The Deduction of Interest Payments in an Ideal Tax on Realized Business Profits
24 Pages Posted: 2 Jul 2008 Last revised: 26 Sep 2018
Date Written: May 26, 2008
For the most part, the need for capitalization in a realization system is well recognized by policy makers and tax analysts alike. The broad consensus breaks down, however, with respect to interest payments. Some tax analysts argue that interest is inherently a current expense and ought to be deductible currently except in rather special circumstances. This viewpoint apparently is widely accepted in accountancy. Whatever the views of tax analysts and accountants may be, the simple fact is that all countries imposing a tax on business profits fail to apply to interest payments the capitalization rules that are routinely applied to other types of rental payments. This permissive and special treatment of interest payments compromises the integrity of a tax on realized income and results in the substantial undertaxation of business profits around the world.
Part I of this paper raises and offers answers to questions that go to the foundations of the income tax - indeed, to the foundations of any broad-based redistributive tax. In that part, I analyze the policy goals and basic features of an ideal or model tax on realized income. I conclude that an ideal realization tax has some significant practical advantages in taxing business income over either a Haig/Simons income tax or a Kaldor/Andrews consumption tax, whatever the relative merits of a realization tax may be in some utopian world of our imagination. In particular, I argue that a realization system is better able to deal with certain realities - valuation issues and cross-border issues - that alternative income and consumption tax systems do not deal with very well.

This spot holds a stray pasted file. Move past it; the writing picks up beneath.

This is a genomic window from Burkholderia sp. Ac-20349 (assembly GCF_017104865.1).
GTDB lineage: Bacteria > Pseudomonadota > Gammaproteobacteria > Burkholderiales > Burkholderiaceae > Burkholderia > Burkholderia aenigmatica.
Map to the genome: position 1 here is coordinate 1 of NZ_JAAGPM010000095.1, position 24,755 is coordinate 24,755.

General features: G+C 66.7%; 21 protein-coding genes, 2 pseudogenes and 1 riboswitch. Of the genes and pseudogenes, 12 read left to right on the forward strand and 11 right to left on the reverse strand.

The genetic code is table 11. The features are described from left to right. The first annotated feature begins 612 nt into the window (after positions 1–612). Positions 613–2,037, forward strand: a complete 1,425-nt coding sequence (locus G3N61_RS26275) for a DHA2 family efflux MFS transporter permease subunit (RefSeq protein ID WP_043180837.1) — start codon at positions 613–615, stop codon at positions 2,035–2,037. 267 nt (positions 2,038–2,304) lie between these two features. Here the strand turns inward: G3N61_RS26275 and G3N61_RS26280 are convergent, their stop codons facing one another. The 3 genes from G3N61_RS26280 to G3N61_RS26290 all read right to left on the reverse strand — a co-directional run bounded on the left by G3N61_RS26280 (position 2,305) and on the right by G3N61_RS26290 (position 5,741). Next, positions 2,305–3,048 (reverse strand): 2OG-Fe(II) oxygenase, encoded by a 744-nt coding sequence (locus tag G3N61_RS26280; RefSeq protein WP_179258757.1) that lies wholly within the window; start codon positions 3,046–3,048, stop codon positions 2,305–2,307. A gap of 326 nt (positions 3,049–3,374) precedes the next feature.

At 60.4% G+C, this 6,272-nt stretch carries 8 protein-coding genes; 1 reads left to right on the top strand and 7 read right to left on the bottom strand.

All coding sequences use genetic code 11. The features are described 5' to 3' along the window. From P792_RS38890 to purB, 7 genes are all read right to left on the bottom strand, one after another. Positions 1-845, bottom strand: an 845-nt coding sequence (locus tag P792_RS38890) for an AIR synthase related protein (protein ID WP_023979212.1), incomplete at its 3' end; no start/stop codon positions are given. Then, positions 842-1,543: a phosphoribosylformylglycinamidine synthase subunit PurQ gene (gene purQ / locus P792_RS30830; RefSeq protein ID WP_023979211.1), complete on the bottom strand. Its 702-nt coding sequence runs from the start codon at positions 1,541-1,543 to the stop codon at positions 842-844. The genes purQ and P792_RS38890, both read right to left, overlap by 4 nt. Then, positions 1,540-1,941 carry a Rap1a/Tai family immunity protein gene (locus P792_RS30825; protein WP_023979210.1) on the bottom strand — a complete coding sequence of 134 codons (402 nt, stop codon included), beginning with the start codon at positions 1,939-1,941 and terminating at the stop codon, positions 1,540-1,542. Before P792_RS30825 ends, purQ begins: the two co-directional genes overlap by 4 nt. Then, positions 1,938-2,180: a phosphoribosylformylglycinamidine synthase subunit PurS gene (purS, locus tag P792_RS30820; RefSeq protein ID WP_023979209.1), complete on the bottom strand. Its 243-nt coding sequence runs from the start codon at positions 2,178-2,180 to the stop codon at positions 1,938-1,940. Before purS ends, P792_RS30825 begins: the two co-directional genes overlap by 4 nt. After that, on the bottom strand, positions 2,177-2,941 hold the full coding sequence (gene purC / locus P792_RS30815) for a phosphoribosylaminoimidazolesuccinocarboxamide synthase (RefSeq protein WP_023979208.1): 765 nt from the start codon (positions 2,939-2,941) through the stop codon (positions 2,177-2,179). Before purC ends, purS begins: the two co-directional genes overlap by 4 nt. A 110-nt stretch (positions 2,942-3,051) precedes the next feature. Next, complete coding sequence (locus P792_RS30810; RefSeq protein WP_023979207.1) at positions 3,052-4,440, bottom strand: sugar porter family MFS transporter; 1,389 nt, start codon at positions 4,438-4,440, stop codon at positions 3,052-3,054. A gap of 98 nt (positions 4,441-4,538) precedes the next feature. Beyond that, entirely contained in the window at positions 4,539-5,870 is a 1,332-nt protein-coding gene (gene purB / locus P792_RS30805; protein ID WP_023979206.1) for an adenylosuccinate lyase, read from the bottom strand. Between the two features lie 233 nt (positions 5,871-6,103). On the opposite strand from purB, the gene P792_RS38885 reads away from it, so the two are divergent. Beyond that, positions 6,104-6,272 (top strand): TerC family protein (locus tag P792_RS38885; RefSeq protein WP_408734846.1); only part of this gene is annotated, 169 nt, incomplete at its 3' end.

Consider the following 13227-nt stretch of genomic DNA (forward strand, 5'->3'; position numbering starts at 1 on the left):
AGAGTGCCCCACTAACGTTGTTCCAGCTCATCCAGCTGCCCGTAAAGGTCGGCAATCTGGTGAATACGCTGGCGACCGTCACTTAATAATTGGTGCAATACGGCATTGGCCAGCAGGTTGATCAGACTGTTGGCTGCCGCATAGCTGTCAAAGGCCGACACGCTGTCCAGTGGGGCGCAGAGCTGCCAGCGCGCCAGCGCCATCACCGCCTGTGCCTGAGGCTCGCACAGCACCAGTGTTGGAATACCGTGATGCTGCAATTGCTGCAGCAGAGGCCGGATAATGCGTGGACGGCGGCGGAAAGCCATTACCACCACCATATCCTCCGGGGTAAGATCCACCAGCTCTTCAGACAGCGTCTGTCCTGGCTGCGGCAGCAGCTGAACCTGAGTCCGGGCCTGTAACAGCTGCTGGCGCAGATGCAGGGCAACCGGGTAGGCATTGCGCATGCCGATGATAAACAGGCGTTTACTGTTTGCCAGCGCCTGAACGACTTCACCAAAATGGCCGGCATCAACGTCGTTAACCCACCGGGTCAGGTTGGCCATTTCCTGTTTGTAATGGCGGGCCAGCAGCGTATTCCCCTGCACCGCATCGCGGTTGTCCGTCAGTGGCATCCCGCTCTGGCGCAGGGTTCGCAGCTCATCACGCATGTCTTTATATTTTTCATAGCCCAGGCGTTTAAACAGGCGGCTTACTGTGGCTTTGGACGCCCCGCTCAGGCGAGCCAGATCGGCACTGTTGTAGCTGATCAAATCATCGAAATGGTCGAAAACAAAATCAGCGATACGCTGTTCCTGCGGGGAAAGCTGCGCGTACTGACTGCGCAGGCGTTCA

I examine in Part II the proper treatment, in a tax on realized income, of interest costs incurred by a taxpayer engaged in business activities. In brief, I argue that interest costs should be treated in much the same way that other types of rental costs are treated. For example, interests costs incurred to acquire or produce inventory property should become part of the cost of goods sold and should not become deductible until the income from the sale of the related inventory property has been realized. In addition, interest payments traced to income that is not subject to current taxation because it has been earned through a foreign affiliate should not be deductible until the related income has been realized. A proper system for capitalizing interest payments would reduce substantially the bias in favor of debt-finance investments over equity-financed investments found in all income tax systems.
JEL Classification: A13, B15, D63, G28, H25, H70, H71, K34
Suggested Citation: Suggested Citation